Tuesday, April 3, 2012

What I've been doing lately...

Isolation and Characterization of Bovine Milk α-lactalbumin 

 February 28, 2012 
(and seriously, you steal this... you DIE. *ahem* it's called plagiarism and you don't want to know how many hours I spent working on this thing. I care if you steal it.)

 Abstract
 The ability to isolate and characterize alpha-lactalbumin has potentially important links to discovering the cure for things such as Type II Diabetes and Autism. Here, whey was purified from milk, affinity and size exclusion chromatography were used to separate out alpha-lactalbumin and beta-lactoglobulin, and an SDS-PAGE and a Bradford assay were performed. Molecular weight of alpha-lactalbumin was found to be between 9,436.37 D and 15,131.4 D, and compared to the known weight of 14,200 D; molecular weight of beta-lactoglobulin was found to be 17,317 D and compared to the known weight of 18,400 D.

Introduction
 Bovine milk, a substance providing necessary nutrients for human development, can be divided into whey and caseins. Caseins, which appear in cheese and paint, are also of interest in autism studies, especially in how a casein-free diet affects autism. Whey, the other main, though lesser, component of milk, stimulates insulin release and is involved in regulation of blood sugar.

Whey is made up of about 58% beta-lactoglobulin, 13% alpha-lactalbumin, and 12% other proteins. The ability to purify proteins can be of utmost importance in studying things such as diabetes and autism. In this case, various methods were used to purify and characterize the proteins found in milk in order to estimate the molecular weights of alpha-lactalbumin and other proteins. By bringing a protein to its isoelectric point, it will precipitate out and can then be separated. Centrifugation, preceded by acid and heat-induced precipitation, can be used to remove caseins from milk, leaving behind the whey, which can then be further separated into alpha-lactalbumin and beta-lactoglobulin.

Affinity and size exclusion chromatography are used to separate them further. Size exclusion chromatography – using Sephadex gel filtration methods – allows the beta-lactoglobulin to run through faster, while the alpha-lactalbumin is caught along the way. Affinity chromatography – using a Cu(II)-IDA-agarose affinity column – is more specific, targeting one type of protein. Since alpha-lactalbumin is a metalloprotein, it binds to metals and can then be eluted with something that will break the copper-alpha-lactalbumin bond . Following purification, UV spectroscopy and SDS-polyacrylaide gel electrophoresis can then be used to further characterize the protein. Performing SDS-PAGE separates all proteins by molecular weight only, with smaller molecules traveling further down the gel. A Bradford protein assay gives the absorbance and can be used to find the protein concentration .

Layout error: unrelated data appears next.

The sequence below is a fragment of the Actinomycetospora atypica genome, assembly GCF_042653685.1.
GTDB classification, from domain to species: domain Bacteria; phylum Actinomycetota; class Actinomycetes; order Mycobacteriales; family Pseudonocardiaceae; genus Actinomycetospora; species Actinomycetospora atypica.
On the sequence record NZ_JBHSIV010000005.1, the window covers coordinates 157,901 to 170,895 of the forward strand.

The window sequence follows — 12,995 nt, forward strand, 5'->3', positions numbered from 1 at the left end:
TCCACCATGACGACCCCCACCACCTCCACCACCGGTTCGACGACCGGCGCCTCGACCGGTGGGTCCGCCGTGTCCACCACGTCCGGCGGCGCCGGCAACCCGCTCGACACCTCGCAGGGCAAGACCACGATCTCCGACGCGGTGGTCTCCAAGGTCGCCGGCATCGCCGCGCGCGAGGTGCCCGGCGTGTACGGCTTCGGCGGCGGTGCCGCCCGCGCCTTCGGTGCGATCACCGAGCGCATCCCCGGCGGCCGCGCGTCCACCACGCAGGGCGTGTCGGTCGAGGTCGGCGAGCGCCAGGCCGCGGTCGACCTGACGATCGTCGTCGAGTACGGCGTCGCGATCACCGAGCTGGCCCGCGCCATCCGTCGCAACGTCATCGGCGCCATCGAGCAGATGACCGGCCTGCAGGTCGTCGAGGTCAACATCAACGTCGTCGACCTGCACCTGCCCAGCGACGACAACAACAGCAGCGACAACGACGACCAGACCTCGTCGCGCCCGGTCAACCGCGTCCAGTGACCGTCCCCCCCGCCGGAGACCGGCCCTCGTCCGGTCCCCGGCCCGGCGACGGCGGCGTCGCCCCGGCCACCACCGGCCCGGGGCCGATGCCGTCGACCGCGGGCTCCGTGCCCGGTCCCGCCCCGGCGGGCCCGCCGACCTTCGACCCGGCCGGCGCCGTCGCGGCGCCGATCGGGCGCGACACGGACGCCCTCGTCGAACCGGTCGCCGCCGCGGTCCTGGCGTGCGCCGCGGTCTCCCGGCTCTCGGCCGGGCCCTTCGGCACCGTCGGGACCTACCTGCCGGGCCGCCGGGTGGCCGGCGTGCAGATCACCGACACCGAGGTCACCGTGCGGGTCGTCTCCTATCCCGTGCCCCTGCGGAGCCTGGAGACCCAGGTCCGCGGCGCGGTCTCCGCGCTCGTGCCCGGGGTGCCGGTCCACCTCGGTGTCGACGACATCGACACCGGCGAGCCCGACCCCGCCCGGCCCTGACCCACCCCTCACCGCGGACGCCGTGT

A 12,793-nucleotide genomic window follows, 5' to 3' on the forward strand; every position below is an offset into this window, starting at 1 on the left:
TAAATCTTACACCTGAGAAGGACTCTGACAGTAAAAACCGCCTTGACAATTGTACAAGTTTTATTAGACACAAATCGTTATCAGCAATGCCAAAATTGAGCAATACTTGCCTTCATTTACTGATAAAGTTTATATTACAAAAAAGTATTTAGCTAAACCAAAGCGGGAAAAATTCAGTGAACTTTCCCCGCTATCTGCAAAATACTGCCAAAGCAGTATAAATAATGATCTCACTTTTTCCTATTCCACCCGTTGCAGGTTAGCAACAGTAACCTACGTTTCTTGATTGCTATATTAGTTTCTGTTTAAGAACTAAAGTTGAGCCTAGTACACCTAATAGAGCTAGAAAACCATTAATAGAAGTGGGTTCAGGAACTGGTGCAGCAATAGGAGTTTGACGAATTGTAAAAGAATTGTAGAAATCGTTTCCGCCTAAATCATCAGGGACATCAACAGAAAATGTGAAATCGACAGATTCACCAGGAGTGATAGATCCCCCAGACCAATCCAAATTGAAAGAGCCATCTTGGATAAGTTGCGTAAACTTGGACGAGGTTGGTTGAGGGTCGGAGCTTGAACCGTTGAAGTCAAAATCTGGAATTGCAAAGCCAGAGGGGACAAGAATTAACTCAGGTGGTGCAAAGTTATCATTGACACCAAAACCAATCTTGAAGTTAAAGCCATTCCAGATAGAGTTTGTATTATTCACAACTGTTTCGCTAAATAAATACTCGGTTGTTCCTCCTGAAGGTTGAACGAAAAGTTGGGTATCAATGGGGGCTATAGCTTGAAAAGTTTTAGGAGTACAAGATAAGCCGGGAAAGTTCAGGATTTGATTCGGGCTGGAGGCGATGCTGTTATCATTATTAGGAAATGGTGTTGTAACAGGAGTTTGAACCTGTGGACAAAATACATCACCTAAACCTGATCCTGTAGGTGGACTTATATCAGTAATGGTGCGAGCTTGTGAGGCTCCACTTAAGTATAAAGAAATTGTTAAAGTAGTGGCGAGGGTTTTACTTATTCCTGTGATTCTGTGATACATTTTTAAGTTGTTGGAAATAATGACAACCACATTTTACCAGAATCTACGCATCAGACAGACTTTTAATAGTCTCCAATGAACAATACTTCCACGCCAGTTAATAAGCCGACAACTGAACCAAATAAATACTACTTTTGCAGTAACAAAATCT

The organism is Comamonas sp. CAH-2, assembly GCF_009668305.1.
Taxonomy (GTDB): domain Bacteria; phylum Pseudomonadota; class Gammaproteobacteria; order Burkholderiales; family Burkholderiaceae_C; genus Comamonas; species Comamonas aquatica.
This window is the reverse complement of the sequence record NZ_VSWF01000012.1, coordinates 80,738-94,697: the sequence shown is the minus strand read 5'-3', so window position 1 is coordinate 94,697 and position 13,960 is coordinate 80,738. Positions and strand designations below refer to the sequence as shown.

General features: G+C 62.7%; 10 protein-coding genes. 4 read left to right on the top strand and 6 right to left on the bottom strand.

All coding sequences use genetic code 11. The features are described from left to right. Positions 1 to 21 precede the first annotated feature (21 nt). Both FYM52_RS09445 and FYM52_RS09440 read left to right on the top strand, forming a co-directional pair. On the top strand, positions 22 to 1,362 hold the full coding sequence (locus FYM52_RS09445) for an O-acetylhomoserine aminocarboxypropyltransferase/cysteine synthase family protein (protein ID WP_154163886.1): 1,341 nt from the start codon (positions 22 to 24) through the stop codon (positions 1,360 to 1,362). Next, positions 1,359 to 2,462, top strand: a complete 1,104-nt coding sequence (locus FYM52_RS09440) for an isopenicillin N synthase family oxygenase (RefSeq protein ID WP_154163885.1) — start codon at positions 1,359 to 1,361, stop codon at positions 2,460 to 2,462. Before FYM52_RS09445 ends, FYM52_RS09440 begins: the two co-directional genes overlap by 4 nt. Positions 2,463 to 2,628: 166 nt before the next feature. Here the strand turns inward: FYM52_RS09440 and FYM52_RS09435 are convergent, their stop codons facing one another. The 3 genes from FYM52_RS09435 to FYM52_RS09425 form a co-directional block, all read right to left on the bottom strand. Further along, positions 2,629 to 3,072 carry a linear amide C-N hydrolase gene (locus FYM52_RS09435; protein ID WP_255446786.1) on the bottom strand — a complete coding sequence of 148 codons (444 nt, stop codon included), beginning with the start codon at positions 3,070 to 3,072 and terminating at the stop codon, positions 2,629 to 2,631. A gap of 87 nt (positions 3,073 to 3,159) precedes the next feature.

Materials and Methods 
 One hundred mL of nonfat milk was centrifuged at 16,00g for 45 minutes in a refrigerated centrifuge, after which pH of the supernatant was adjusted to 4.5 with dropwise addition of .5 M HCl. The solution was then heated at 37oC for 30 minutes while being stirred, before being centrifuged at 16,000g for 30 minutes. A .45 µm syringe cartridge filter was then used to clarify the supernatant, resulting in isolated proteins.

 Chromatography was then performed, using Sephadex G-25 fine mesh and a 100 mL slurry of .02 M Tris at a pH of 7.0. Baseline was established and then four mL of whey was added. More buffer was run through column using an eluting solvent supply that kept a constant solvent flow into and out of column. There were two peaks and it was run back to baseline. A fraction collector was used to collect one mL fractions at a flow rate of 10 mL/hr. Absorbance of selected fractions at 280 nm was then measured.

 Affinity chromatography was performed at the same time, using an IDA-agarose prepacked column. Ten mL of buffer A, composed of .02 M Tris and .05M NaCl at a pH of 7.0 was used to wash column before .5 mL of .1 M CoSu4 solution was added and allowed to enter gel. Buffer A was again used to wash column until all excess Cu(II) had eluted, and then drained just to the top of the gel. A .5 mL portion of whey was then added and 1 mL fractions were collected in individual test tubes. One mL more of buffer A was added once whey entered gel, and then column was filled with Buffer A. Once this eluted out, 10 mL of buffer B, composed of .02 M Tris, .5 M NaCl, and .02 M imidazole, at a pH of 7.9, was added to the column to elute α-Lactalbumin. Absorbance of all fractions at 280 nm was then measured.